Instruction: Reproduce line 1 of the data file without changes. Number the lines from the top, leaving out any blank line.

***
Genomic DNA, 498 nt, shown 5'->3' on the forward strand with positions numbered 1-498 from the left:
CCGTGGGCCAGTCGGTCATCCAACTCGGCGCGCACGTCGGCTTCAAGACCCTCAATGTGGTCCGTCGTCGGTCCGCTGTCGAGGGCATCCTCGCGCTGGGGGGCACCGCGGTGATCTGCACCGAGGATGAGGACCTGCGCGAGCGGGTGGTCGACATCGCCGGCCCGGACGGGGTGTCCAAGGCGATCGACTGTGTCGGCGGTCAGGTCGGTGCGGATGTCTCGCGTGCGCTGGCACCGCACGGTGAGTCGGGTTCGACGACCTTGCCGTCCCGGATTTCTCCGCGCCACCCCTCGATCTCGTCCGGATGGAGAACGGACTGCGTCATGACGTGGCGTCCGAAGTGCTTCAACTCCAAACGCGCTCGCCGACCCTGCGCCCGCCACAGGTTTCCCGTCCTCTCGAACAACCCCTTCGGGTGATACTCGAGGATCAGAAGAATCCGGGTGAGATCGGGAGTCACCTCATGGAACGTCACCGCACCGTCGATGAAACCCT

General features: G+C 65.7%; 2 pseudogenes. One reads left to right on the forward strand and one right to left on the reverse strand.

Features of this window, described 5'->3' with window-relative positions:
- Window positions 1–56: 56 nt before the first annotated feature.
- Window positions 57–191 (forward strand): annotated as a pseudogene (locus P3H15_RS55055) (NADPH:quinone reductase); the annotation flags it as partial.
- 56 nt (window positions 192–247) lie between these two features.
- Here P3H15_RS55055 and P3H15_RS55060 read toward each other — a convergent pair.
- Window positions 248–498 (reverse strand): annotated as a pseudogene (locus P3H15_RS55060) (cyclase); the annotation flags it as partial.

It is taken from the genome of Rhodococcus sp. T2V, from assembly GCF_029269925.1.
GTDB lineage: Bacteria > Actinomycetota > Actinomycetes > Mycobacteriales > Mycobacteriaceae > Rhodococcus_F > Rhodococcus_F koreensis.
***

Genomic DNA, 498 nt, shown 5'->3' on the forward strand with positions numbered 1-498 from the left: